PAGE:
from ARNOLD MULENGA in Lusaka, Zambia
LUSAKA, (CAJ News) – THE new Zambian administration will have its work cut out for it in dismantling a culture of human rights violations and violence, seen as the hallmark of the immediate past government.
The human rights situation has been deteriorating and violence spiralling under the presidency of Edgar Lungu.
While the Southern African country is emerging from elections that have been widely acclaimed for culminating in a smooth transition of power, polls were marred by the most widespread violence and state security was accused of stifling campaigns by the opposition.
Hakainde Hichilema, the newly-inaugurated president, was not spared the arrest and detention of opposition leaders and activists.
Prominent media houses were shut down and police crackdowns on peaceful protests led to some deaths and drove a wedge between Lungu’s government and human rights groups.
Amnesty International has thus urged Hichilema, sworn-in on Tuesday, to prioritise the protection of freedom of expression and association, take decisive action to end abuses by police and place socio-economic rights on his agenda.
“The inauguration of Hakainde Hichilema must spell the end of a dark era of repression in Zambia,” said Deprose Muchena, Amnesty International’s Director for East and Southern Africa.
“We are calling on the new administration to place human rights at the centre of their agenda, including by removing restrictions on the peaceful exercise of human rights, and ensuring accountability for past violations in order to end the culture of impunity.”
Muchena said the years of intensifying repression had pushed Zambia to the brink of a human rights crisis.
“Now is the time for a decisive break with the past,” the activist added.
Lungu’s rule, from 2015, culminated in authorities weaponising the law to criminalize peaceful dissent, charging critics with a wide range of offences including criminal defamation, incitement of public disorder and sedition.
Hichilande fell foul of the draconian legislation in 2017 when he was arrested on suspicion of treason and charged with attempting to overthrow the government.
This after his motorcade allegedly refused to give way to the one transporting Lungu.
While Hichilema was in jail, Lungu imposed a state of emergency, a move critics saw as a ploy by the former defence minister to tighten his grip on power.
The then-opposition leader was in prison for four months and released without trial.
In 2020, police arrested a 15-year-old boy and charged him with three counts of criminal libel after he allegedly criticised Lungu on Facebook.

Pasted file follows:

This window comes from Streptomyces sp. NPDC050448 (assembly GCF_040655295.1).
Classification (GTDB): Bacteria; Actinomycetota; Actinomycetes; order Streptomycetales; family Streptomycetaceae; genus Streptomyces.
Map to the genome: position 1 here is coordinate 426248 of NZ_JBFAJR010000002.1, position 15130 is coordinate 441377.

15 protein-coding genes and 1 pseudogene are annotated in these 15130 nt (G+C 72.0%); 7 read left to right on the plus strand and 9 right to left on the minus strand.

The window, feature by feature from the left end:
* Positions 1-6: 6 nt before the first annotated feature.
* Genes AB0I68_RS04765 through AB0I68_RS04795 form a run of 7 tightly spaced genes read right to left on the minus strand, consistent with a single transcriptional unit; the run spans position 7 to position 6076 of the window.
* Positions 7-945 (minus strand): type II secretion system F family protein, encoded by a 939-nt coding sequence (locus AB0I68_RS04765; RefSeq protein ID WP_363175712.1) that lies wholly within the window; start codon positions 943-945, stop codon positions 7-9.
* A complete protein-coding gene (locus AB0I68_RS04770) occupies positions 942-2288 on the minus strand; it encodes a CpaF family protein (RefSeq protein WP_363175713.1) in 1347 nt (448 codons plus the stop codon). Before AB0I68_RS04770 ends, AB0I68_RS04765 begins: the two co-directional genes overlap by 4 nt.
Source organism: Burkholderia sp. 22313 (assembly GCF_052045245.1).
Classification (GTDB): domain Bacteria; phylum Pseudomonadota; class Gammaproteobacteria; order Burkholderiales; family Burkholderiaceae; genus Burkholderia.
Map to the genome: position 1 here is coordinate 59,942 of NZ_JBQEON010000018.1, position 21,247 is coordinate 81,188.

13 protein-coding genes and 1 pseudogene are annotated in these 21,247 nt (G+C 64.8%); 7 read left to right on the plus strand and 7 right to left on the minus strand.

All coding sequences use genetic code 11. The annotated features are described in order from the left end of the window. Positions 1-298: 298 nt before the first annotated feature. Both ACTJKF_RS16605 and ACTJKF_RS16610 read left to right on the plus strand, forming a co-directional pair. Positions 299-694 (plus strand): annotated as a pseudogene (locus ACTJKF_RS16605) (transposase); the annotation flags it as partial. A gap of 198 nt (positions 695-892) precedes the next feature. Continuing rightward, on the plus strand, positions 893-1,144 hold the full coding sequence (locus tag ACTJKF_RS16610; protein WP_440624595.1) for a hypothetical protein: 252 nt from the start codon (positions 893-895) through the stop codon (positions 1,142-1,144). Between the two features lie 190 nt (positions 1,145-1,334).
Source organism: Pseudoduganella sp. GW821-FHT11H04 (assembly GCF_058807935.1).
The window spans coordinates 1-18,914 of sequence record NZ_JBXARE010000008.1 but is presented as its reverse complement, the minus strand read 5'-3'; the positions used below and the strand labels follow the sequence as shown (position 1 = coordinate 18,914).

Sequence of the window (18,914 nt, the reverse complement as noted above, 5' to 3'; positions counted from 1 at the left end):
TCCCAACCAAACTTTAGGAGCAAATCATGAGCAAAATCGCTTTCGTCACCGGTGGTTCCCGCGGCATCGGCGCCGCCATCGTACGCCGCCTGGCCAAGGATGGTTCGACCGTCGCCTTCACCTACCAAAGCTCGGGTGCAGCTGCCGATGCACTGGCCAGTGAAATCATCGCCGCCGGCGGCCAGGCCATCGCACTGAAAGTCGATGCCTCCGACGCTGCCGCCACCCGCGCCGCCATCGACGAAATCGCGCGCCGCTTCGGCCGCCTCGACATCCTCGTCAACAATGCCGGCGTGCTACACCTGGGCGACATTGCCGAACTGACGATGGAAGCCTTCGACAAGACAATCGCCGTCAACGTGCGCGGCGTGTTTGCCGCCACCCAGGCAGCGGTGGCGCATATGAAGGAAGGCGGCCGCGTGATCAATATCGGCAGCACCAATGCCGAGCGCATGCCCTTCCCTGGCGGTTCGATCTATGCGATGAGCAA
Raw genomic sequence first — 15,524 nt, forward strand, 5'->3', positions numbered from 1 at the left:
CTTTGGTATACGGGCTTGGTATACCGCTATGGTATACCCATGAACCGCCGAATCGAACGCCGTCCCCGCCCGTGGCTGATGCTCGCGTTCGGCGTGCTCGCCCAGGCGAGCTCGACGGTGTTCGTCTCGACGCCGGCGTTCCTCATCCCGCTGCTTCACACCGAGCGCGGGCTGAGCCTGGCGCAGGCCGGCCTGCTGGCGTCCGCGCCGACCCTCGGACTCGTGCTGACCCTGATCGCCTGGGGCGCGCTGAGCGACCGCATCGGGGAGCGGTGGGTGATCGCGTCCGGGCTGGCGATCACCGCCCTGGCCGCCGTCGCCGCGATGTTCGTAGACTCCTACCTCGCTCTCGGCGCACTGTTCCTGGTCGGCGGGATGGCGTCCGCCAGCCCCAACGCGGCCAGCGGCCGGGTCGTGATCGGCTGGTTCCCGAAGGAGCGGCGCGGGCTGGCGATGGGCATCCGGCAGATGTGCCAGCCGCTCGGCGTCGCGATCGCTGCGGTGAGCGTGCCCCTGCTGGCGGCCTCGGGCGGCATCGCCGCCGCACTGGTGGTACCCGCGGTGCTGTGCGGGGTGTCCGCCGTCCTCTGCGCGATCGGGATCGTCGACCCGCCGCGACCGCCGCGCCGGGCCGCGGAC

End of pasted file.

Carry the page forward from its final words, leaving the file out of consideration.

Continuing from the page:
Media outlets also incurred the wrath of the vicious presidency.
The Post, known for its critical investigative work against government, was shut down and liquidated over a disputed tax debt in 2016.
Prior, state-sanctioned violence against staff saw the beating of its owner, Fred M’membe, his wife Mutinta M’membe and the newspaper’s Deputy Managing Editor, Joseph Mwenda.
The clampdown also saw an escalation in excessive use of force by the police.
At the end of 2020, police shot dead two unarmed people at a gathering of opposition supporters, who had converged to show their solidarity with Haikainde after police summoned him for questioning in Lusaka.
State prosecutor, Nsama Nsama, who was not part of the gathering, was shot dead at a nearby restaurant.
The Zambia’s Human Rights Commission established that Lusaka Police Commissioner, Nelson Phiri, gave the directive to shoot.
He was removed from office but not charged with any offence.
No officer has also been charged for the death in 2018 of student Vesper Shimuzhila after police threw a tear gas canister into her room, during their violent dispersal of a student protest.
Muchena believes Hichilema must adopt a bold and decisive human rights strategy to ensure respect for the human rights of all Zambians, including by tackling impunity and bringing to justice perpetrators of past violations.
“Hichilema (President) has an opportunity to pull Zambia back from the brink. Tackling the injustices of the past is a crucial step towards building a better future for the country,” Muchena said.
The Southern African Centre for the Constructive Resolution of Disputes (SACCORD) has meanwhile welcomed the firearm amnesty that the Zambia Police Service (ZPS) has given to the public.
“The phenomenon of political violence that has characterized aspects of Zambia’s politics has seen guns become a weapon used to intimidate and traumatize citizens,” Boniface Cheembe, SACCORD Executive Director, said.
He stated the circulation and usage of firearms had contributed to a reduction in the safety and security of citizens, as evidenced in the reduced levels of peacefulness as contained in the 2021 Global Peace Index (GPI) by the Institute for Economics and Peace.
Illegal weapons were also blamed for the pre-election violence.
Cheembe thus appealed to citizens to take advantage of the amnesty advanced by the ZPS.
“A safer and secure Zambia starts with all citizens being responsible and prioritizing participating in activities that contribute to providing greater safety and security for all,” he said.
On the eve of the inauguration, Lungu said, “I look back at our (Patriotic Front’s) ten years in office with satisfaction, our failures notwithstanding. Yes, there are things we could have done better, but I’m happy that in many aspects, we leave behind a better country.”
Hichilema has pledged a Zambia in which fundamental freedoms are protected under his United Party for National Development.
“We will promote unity in diversity and ensure respect for the fundamental human rights and freedoms for all,” he assured.
“We will restore the rule of law, general order in our public places and communities, and return our country back to normalcy,” the president added.
– CAJ News